The crash and its consequences

International oil prices (Brent crude) have come down to 36.79 USD/bbl (Monday, March 9). By the time, readers read these lines, Brent crude may go down further.

At its highest peak in the last days of February, Brent Crude was $56. This is a 35 percent drop in international oil prices in less than a month. The highest peak within the current year was $70.25/bbl. From that reference, it is almost a 50 percent drop today.

This is a God-send opportunity and concession for the government of Pakistan and the people of Pakistan. In 2016-17, oil prices came down to this level which greatly consumer benefitted the PML-N government. The government has reduced petrol and diesel prices by Rs5 per litre each. People are not happy, as they argue that the full benefit has not been passed on to them.

Further reduction would be due next month or could be even earlier. It is estimated that on the basis of the March 9 price, new petroleum product prices can go down by as much as Rs22 and expected prices of petrol would be Rs89 per litre and diesel Rs94 per litre.This assumes that the government will maintain its taxes at the current level of Rs36 per litre. This would be almost 100 percent taxation on landed or ex-refinery prices.

The government would be well advised to make due downwards adjustment in petroleum prices to save its political capital and boost economic growth and output through its taxation policies. The government would have more reasons to be happy and relaxed on other counts as well.

High interest rates and heavy currency devaluation have already taken a toll. However, international interest rates have gone down as well. LIBOR has come down to 1.5 percent from the recent rate of more than 2.5 percent. Most IPP agreements were based on LIBOR + 4.5 percent at a reference LIBOR of 0.5 percent.

With increase in LIBOR rates in earlier months, effective interest rates had exceeded 7 percent as opposed to a reference rate of about 5 percent. This had increased interest cost by 30 percent. LNG costs, even of the expensive Qatar contract, would be reduced by more than 50 percent .Thus electricity cost and tariff should also come down. And accordingly, circular debt should stabilize if not reduced. Hopefully, KIBOR will have to be adjusted down as well under this trend. There would be savings in foreign exchange of $4-5 billion as well and may have some impact on the exchange rate.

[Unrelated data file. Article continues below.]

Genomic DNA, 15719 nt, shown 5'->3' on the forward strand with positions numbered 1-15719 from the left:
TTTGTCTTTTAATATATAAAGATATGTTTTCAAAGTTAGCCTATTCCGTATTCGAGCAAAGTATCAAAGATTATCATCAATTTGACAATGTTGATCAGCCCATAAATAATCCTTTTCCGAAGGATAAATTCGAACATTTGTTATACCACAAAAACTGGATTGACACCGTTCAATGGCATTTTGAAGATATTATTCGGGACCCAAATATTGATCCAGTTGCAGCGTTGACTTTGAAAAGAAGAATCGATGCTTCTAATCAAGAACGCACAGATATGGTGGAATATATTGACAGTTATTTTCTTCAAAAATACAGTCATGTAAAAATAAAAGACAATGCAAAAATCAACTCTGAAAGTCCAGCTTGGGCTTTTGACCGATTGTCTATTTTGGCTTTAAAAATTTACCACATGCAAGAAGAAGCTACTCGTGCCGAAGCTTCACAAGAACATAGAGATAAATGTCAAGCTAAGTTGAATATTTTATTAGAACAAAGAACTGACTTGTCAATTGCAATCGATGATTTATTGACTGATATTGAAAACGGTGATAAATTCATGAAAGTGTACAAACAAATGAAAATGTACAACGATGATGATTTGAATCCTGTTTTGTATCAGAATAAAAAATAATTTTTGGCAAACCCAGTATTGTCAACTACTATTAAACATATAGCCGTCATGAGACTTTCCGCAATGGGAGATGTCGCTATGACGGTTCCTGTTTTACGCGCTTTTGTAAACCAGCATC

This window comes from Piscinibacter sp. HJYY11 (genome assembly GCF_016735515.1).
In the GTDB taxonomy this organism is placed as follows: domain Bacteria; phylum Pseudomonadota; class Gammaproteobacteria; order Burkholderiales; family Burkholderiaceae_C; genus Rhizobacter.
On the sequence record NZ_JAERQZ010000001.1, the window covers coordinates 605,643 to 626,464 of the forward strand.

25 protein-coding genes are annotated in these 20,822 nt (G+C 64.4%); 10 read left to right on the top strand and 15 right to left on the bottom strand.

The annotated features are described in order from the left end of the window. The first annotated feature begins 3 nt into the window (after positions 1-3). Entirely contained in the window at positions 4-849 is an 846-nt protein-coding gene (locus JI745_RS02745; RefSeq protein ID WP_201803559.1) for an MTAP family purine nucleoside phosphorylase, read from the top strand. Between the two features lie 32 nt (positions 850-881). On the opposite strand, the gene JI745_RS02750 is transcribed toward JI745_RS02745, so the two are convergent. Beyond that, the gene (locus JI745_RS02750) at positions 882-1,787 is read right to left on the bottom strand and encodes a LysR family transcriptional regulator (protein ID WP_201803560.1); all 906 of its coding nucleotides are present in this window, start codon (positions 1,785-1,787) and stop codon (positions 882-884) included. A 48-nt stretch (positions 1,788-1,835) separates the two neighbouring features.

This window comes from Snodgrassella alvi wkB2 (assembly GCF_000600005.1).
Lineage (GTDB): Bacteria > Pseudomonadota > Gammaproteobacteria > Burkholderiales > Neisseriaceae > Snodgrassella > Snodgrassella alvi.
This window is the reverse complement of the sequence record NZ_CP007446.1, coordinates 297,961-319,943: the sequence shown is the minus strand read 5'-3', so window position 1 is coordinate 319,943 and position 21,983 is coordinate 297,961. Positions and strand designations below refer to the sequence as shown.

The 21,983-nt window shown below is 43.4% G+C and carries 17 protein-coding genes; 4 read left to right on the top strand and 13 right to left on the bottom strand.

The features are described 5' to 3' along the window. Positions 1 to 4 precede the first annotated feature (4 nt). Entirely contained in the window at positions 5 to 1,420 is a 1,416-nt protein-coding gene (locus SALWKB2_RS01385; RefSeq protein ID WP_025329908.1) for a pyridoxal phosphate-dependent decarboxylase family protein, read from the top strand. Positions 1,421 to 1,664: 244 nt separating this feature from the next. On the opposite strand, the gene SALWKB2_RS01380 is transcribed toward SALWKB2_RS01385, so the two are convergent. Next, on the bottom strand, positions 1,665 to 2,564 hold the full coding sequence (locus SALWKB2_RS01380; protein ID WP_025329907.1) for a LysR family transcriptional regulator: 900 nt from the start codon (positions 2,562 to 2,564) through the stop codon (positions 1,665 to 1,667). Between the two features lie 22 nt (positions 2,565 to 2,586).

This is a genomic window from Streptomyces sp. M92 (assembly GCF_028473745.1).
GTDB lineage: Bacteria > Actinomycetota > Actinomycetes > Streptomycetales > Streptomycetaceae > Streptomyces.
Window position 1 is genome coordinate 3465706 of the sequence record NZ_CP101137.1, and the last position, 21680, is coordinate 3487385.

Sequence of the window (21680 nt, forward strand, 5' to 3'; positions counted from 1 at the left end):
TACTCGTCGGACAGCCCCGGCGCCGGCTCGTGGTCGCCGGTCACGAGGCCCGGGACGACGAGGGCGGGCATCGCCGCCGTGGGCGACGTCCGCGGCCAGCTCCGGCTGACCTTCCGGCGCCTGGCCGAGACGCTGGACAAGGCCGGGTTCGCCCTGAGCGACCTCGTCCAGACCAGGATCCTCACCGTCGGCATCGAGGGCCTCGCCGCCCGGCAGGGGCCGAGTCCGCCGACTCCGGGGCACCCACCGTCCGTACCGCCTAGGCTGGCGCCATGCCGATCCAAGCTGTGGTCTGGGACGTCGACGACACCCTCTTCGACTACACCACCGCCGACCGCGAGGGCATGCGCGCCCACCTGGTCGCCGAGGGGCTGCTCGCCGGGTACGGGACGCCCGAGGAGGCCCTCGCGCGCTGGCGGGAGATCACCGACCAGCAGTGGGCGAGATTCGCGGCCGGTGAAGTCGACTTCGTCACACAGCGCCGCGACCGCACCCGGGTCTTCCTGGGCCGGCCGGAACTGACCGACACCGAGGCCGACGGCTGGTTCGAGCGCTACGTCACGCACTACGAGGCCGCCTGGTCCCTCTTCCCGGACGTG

It should be noted that petroleum prices and taxation are still lower in Pakistan than in the region. In India (New Delhi, where the prices are cheapest in India), petrol prices are PKR154.38 (as on March 1) as opposed to prices in Pakistan of Rs111.59 per litre. Similarly, diesel (HSD) prices in New Delhi are PKR138.42 as opposed to Pakistan prices of Rs122.26 per litre. In other areas in India, prices can be higher than as high as 10 percent.

Under the current petroleum prices as announced on March 1, the government of Pakistan would earn Rs35.96 per litre out of petrol sales – resulting in annual revenue earning of Rs358.83 billion, provided prices and taxation remain the same for one year – a big if. Similarly, on diesel, the government’s taxation earning is Rs42.81 per litre, resulting in projected one year revenue of Rs461 billion.

Together, petrol and diesel enable the government to earn revenue of Rs820 billion. More realistic would be to put it in monthly terms which work out to be Rs68 billion – quite some help by the poor consumer to the government. However, in a country where the elite do not like to pay their due tax liabilities, there are few other options left.